I cleaned the cameras and Gary measured the back wall (slideshow above). The wall has a hole so Gary must return to fix it. I’ll have to come back, too, because the camera is still rather dirty. Before and After shown below.
When we come back Morela will get another chance to feel triumphant that we left because she chased us off. 😉
This week’s rain dampened outdoor activities but there were still some things to see.
Chainsaw tree “trimming” continues in the city. This red oak had a hollow core so it was chopped down in late December at Anderson Playground in Schenley Park. Can you count the rings and determine its age?
On 3 January rain flecked the camera as Ecco stopped by for a visit. Notice how wet his head is!
On 4 January the rain finally stopped and the moon shone at 8pm.
When the cold snap ended on 28 December the ice thawed and the creeks began running again. Listen to the sound of Panther Hollow Run in Schenley Park on 30 December 2022.
Yesterday, despite the cold, Morela and Ecco each visited the Pitt peregrine nest at the Cathedral of Learning. Morela spent two hours preening on the green perch, then Ecco stopped by for half an hour. Their activities were captured as snapshots which I’ve turned into a video.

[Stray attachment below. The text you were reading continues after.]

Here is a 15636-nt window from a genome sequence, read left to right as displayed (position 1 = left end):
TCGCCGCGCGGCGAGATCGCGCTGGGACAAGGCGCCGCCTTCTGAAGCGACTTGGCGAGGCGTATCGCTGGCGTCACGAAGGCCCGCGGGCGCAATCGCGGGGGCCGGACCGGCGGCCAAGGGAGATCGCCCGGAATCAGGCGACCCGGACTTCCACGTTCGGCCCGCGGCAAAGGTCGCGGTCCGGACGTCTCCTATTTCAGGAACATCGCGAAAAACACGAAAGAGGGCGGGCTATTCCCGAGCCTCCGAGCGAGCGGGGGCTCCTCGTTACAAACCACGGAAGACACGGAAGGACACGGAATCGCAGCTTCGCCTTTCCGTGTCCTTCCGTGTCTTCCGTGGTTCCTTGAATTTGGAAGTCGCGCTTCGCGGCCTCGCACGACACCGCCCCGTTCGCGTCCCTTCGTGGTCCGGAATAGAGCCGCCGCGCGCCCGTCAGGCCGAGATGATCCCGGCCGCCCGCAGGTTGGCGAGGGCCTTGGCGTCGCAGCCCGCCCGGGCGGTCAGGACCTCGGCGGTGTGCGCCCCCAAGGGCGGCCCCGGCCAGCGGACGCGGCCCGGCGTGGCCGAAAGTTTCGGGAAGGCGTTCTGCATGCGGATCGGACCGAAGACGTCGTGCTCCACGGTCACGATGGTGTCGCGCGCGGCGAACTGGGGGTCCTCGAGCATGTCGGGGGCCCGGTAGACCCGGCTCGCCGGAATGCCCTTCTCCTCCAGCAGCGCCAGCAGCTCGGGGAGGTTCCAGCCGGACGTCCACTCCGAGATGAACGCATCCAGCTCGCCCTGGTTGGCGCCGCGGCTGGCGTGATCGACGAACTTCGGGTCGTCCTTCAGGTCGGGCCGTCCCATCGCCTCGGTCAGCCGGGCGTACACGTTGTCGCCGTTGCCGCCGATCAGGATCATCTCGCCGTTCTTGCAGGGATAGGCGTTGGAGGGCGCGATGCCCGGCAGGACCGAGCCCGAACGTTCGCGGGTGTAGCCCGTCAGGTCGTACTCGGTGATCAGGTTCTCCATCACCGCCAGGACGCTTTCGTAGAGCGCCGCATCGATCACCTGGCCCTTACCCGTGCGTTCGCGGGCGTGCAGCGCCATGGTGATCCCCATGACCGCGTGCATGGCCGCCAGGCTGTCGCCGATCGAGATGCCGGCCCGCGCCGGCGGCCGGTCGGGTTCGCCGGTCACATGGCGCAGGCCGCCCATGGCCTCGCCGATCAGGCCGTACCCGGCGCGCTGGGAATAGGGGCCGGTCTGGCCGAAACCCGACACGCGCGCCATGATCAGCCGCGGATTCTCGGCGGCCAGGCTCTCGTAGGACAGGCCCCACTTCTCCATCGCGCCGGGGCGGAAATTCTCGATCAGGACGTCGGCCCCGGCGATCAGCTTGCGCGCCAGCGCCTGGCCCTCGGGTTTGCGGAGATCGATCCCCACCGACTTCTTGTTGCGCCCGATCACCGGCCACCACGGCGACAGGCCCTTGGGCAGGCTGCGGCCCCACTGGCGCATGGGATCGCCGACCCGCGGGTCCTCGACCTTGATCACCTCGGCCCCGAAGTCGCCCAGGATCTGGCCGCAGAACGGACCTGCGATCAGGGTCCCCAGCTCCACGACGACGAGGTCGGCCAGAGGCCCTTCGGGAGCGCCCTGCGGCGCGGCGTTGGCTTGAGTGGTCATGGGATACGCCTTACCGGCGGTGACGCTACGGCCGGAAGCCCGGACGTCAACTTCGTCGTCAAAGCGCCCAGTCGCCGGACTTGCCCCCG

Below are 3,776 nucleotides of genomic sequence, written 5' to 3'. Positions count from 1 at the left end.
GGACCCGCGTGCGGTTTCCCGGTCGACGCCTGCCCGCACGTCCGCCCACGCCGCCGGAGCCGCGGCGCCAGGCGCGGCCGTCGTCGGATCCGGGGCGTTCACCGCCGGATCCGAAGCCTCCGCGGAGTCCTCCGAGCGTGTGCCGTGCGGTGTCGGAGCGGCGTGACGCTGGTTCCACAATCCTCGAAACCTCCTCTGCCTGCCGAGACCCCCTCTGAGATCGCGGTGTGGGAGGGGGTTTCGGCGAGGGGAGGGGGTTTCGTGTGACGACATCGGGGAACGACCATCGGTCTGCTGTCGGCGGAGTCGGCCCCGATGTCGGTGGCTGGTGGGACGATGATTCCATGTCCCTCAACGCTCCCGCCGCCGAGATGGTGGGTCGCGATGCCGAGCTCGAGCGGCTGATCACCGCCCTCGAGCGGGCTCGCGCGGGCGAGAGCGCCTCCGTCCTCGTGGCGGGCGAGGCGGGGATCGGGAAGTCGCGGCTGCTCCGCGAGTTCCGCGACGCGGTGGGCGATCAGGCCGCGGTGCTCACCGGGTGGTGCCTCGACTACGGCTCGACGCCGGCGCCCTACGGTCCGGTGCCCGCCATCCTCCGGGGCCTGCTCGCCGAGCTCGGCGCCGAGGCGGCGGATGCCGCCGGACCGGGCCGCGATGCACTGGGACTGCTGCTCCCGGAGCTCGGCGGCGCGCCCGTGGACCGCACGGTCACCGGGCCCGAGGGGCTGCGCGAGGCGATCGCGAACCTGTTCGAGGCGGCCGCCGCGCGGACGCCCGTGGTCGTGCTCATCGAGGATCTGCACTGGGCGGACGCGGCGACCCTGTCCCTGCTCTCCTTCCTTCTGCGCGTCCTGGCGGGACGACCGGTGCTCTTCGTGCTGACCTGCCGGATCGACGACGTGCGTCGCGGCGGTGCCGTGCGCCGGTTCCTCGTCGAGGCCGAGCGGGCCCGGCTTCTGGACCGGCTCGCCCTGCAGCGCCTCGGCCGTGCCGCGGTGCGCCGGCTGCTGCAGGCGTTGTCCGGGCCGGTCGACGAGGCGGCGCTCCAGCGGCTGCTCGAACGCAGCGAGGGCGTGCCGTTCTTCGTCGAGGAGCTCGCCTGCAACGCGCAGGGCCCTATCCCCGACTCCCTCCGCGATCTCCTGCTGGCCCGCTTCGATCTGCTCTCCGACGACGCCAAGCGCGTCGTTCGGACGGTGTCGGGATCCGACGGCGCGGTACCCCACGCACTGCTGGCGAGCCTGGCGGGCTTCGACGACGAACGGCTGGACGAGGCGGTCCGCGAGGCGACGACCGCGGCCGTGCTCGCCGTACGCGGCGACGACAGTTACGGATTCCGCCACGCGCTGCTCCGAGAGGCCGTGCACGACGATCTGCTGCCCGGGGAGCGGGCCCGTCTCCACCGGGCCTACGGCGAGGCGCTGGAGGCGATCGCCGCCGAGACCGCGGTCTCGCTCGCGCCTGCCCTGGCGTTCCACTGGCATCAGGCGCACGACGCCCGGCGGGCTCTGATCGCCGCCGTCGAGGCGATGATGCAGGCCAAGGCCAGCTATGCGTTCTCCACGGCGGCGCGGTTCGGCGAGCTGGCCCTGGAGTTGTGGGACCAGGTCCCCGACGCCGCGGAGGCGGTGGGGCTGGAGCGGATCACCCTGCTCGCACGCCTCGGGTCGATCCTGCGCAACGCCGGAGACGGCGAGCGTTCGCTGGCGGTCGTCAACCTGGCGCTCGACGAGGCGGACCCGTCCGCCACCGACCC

Peregrine falcons are well adapted to deal with cold weather. As they preen you occasionally see thick down underneath their outer feathers. Birds wear down coats. 😉
On Sunday at lunchtime I was reading at the kitchen table when my attention was suddenly drawn to an explosion of feathers outside my window. I had missed the hit (alas!!) but I saw a peregrine flapping away with its prize, heading toward the Cathedral of Learning. Even if I’d had a camera I would have missed the shot. It happened that fast!
The feathers drifted slowly to the ground. Pigeon feathers.
In December daylight is in short supply and the skies are often gray so clouds have a big effect on our mood in Pittsburgh. This week ranged from brilliantly sunny to thick overcast, from exhilarating to subdued (depressed?) depending on the variable clouds.
Above, on the miraculously clear afternoon of 5 December the moon rose over still water at Duck Hollow. Below, a line of clouds at sunrise painted the sky red on 2 December.